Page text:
Gearing up for flu season

Sarah Widener–Staff Writer

The flu season is just around the corner which means right now is the time to prepare—by getting a flu vaccine. The on-campus student health services is here to help students prevent the flu and recover from it quickly. Prevention and preparation are the key elements to limiting the sick time, which often results in missing classes and work.

“Influenza will be back on campus after Christmas break,” said Beth Baas, the director of Dordt’s Student Health and Counseling Center.

Influenza, the technical name for the flu, comes in many strands or types. Flu shots are designed to cover most of the strands currently in the country. The flu vaccine prompts the body to create antibodies designed to fight the flu. Not only does the flu shot help students avoid the flu, but if one should still come down with the illness, the vaccine will help speed up recovery. This fact is further explained on the Center of Disease Control and Prevention (CDC) website.

Some students fear that the flu shot will make them sick. Baas busted this myth by explaining that the flu shot may trigger a low grade fever and body aches, but this is actually a good sign. It means that the body is making the antibodies needed to protect them from the flu.

Students with chronic medical conditions such as asthma or diabetes are at increased risk of complications from the flu. Complications can include pneumonia requiring hospitalization. According to Bass, flu shots are critical for these students.

The CDC recommends getting the flu vaccine sometime in late October or early November. Getting the vaccine later in the fall provides protection further into the flu season. A typical flu season on Dordt’s campus runs from the beginning of second semester through spring break. The vaccine takes two weeks to become fully effective.

The flu vaccine, while not offered on campus, is available many places in Sioux Center. A complete list of locations is available online on Dordt’s Student Health and Counseling Center webpage. Most insurance providers cover the flu shot. Without insurance, the flu shot often costs between $10 and $30.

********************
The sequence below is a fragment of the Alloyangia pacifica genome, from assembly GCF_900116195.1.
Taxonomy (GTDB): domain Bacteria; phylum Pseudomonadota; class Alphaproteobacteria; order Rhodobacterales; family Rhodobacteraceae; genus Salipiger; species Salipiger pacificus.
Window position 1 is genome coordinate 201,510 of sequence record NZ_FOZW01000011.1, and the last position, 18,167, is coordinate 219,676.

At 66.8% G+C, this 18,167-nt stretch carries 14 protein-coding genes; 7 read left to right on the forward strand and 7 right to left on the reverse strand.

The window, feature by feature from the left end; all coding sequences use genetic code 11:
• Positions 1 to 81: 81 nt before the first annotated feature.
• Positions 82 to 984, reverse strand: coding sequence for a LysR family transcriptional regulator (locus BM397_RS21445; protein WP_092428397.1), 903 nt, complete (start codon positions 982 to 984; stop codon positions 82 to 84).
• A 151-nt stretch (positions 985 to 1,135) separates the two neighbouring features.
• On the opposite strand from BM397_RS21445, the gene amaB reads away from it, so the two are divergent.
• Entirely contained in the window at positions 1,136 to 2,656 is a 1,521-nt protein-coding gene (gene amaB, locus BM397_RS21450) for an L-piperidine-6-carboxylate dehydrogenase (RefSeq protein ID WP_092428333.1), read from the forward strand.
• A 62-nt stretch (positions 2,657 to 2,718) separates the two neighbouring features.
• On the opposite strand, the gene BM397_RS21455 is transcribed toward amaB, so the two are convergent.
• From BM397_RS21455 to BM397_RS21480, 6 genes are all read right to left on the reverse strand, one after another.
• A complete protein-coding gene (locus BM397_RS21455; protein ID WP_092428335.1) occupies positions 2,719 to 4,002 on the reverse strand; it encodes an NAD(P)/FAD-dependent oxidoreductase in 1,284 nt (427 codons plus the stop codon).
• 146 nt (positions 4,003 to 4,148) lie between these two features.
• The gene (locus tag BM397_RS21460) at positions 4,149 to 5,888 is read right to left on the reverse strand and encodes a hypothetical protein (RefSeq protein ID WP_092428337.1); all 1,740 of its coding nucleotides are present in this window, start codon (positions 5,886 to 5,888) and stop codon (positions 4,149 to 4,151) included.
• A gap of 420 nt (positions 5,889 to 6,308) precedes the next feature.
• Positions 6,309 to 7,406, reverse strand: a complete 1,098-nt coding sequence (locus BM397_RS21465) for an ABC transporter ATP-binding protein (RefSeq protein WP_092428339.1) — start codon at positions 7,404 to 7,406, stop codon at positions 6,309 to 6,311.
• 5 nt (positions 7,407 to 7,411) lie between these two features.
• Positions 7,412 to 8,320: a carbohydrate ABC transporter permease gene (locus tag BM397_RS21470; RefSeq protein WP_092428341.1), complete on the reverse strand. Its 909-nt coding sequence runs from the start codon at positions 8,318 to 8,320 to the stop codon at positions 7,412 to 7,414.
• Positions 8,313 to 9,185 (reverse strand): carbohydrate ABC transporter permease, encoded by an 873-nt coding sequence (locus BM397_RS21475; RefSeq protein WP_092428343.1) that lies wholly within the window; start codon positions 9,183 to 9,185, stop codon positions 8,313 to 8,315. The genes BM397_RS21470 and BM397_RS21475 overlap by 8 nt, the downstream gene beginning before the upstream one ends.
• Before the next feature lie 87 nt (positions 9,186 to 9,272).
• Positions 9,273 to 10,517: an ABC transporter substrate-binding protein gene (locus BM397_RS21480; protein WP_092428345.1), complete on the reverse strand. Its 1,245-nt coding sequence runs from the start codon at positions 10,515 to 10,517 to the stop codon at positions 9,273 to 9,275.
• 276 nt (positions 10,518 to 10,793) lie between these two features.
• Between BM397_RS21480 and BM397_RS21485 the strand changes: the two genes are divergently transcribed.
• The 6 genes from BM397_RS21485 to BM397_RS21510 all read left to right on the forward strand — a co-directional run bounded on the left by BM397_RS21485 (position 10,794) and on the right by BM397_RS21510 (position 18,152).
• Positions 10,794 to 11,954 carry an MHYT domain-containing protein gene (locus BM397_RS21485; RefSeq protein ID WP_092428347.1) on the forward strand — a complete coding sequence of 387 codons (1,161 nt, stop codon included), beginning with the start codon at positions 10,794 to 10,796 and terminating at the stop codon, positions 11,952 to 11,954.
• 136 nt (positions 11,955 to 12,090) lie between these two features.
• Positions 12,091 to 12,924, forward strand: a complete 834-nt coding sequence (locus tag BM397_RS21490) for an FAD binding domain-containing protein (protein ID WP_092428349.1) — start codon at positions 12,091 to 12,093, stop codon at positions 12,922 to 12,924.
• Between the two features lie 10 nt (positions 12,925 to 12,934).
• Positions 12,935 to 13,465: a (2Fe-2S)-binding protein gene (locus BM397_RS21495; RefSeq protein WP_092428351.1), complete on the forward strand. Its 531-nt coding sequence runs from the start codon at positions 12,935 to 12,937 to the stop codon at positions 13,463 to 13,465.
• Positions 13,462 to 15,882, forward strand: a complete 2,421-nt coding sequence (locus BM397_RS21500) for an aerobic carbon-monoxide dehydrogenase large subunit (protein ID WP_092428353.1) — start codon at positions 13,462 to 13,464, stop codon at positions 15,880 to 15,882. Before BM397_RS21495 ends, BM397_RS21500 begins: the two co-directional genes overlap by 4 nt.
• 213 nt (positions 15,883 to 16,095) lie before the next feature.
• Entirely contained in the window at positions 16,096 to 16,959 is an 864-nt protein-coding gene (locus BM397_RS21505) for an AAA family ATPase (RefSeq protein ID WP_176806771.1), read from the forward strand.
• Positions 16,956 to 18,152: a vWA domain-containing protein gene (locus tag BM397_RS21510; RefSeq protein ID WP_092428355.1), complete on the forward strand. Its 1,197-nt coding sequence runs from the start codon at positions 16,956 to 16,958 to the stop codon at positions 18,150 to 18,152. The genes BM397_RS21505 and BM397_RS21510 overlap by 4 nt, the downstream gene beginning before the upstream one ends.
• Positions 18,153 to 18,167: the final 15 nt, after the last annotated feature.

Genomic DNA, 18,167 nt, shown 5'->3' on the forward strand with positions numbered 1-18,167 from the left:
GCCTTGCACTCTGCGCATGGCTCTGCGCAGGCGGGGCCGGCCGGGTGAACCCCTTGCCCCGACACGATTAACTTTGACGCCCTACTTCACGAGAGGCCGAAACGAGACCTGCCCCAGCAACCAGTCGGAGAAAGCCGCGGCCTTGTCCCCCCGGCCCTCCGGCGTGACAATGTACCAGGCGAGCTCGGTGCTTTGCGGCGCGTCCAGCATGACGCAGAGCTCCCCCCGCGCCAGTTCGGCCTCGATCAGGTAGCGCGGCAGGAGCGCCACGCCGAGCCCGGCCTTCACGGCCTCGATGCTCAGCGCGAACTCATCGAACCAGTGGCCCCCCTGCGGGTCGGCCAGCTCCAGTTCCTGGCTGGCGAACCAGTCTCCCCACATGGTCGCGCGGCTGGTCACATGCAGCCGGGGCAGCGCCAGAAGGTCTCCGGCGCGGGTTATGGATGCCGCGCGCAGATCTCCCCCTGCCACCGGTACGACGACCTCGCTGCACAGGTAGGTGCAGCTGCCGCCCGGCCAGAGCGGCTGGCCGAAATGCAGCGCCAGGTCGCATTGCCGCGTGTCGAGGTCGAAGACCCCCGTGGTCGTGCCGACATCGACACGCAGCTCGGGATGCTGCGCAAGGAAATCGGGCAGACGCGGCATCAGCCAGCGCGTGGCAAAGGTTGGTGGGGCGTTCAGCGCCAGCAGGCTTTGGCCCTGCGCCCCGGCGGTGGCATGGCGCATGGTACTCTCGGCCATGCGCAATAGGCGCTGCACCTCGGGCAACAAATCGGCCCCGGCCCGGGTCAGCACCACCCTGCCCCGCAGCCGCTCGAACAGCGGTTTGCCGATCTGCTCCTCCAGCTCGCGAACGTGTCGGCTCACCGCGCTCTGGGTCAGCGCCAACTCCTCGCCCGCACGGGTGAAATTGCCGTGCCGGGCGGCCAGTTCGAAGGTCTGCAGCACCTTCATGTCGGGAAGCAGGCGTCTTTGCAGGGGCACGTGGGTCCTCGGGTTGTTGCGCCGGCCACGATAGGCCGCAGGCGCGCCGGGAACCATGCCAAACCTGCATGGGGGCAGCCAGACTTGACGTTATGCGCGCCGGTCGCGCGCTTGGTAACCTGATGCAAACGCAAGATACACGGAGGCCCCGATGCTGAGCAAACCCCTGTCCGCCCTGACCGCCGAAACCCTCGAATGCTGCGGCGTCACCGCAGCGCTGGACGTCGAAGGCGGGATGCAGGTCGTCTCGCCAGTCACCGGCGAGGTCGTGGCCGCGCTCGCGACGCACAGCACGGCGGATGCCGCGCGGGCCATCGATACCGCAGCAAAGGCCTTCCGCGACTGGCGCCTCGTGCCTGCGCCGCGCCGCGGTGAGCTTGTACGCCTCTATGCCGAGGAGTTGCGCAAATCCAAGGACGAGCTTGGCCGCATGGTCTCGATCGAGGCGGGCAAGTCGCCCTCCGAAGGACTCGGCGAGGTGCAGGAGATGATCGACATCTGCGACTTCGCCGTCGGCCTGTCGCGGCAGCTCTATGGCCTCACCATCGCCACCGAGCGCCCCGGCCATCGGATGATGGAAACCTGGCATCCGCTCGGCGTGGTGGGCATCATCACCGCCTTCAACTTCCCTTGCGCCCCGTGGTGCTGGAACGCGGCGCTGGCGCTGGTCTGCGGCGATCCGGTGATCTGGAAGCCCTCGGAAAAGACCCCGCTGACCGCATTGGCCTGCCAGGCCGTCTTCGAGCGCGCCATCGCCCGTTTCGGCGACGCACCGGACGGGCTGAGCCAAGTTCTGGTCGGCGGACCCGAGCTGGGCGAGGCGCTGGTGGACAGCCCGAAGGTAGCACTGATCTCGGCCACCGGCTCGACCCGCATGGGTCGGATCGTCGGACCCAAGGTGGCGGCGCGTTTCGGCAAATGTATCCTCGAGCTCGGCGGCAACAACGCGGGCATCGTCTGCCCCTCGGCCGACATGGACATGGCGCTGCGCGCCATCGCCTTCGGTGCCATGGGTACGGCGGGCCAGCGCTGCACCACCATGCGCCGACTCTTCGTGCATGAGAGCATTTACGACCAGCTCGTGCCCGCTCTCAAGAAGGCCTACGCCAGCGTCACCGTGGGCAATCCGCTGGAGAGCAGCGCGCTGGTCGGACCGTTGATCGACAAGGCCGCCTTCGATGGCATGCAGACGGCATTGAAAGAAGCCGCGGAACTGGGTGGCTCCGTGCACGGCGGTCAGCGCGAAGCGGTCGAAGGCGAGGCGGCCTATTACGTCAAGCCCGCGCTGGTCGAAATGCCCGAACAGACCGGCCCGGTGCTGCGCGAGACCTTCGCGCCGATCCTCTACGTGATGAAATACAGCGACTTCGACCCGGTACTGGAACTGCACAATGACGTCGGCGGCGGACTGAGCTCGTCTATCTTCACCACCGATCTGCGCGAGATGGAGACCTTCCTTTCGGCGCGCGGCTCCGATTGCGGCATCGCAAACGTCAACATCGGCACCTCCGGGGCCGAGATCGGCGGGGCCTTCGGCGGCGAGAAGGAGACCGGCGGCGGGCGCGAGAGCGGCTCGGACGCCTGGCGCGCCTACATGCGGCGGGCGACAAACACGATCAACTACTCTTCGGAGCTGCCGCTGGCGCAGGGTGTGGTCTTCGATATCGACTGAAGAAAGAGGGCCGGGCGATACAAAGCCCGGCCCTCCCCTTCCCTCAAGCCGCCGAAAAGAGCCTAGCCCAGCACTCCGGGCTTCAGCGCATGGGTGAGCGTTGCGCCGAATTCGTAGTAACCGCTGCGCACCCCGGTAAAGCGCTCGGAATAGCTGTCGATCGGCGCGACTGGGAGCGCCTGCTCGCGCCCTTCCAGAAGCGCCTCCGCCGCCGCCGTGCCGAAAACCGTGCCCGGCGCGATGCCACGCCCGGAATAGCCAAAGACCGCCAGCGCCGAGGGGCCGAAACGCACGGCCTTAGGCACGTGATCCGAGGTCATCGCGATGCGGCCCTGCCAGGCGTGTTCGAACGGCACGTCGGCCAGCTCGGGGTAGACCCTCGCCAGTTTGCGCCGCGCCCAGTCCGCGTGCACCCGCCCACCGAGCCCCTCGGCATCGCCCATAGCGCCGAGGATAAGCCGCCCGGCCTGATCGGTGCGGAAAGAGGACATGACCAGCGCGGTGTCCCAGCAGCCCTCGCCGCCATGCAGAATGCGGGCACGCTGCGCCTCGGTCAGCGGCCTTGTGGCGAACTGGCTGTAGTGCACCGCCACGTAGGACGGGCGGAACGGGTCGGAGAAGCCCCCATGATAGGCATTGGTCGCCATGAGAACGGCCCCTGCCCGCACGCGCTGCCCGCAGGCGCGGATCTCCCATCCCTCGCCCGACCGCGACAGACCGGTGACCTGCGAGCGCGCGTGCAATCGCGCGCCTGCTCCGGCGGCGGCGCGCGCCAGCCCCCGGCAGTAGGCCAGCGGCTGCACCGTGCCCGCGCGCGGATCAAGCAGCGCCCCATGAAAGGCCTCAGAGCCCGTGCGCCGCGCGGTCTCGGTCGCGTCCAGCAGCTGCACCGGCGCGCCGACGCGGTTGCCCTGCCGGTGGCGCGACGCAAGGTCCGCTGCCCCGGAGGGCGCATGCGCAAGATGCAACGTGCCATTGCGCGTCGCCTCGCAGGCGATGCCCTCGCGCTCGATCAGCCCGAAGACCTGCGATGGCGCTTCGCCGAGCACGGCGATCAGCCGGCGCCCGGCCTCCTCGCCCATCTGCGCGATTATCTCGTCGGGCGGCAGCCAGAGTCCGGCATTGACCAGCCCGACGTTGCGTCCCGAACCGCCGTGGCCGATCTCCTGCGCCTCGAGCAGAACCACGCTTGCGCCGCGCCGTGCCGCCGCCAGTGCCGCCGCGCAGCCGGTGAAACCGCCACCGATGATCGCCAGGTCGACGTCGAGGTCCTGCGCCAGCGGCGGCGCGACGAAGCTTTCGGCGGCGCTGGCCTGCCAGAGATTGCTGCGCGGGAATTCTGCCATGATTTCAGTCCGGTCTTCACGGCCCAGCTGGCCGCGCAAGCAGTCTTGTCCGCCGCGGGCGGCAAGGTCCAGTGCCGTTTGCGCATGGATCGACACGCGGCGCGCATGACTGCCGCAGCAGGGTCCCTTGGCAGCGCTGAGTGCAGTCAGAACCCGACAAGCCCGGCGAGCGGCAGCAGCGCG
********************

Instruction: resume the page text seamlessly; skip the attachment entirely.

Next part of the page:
“The flu virus lives on surfaces for a couple of hours,” said Baas. “If you are in a classroom desk in which the student before you coughed into their hands and then touched the desk, if you touch the desk surface and then touch your nose or mouth without washing your hands, you will be at risk for developing flu symptoms.”

This example shows just how easy it is to come in contact with the flu. Fortunately, there are several basic practices that can reduce the spread of this virus. These are listed on the Student Health Center’s new website, accessible through Door-to-Dordt under the Dordt info page.

Baas stressed the importance of students with the flu self-isolating until they are 24 hours fever-free. When students do not self-isolate, they will be sick for longer and will expose the rest of campus to the virus.

“When you get sick, you should come to the health center so we can talk you through how to take care of yourself,” said Baas. “We can also provide you with a thermometer and Tylenol.”

The Student Health Center will also keep in touch with sick patients, monitoring their recovery and contacting their professors to validate their absence from class.

To prepare for the flu, the Student Health Center recommends having a few supplies on hand. These are a thermometer, Tylenol, 20 ounce water bottle, instant soup, non-caffeinated drinks such as Gatorade and decaffeinated tea, and a buddy that will take your ID to the commons and get you a to-go box of food.

The walk-in clinic at the Student Health Center is open from 9 a.m. to 12 p.m., Monday through Friday (closed during chapel). Appointments can be made from 12:30 to 3 p.m. for students not wanting to wait in line. The Student Health and Counseling Center is located next to the Grille in the Campus Center.

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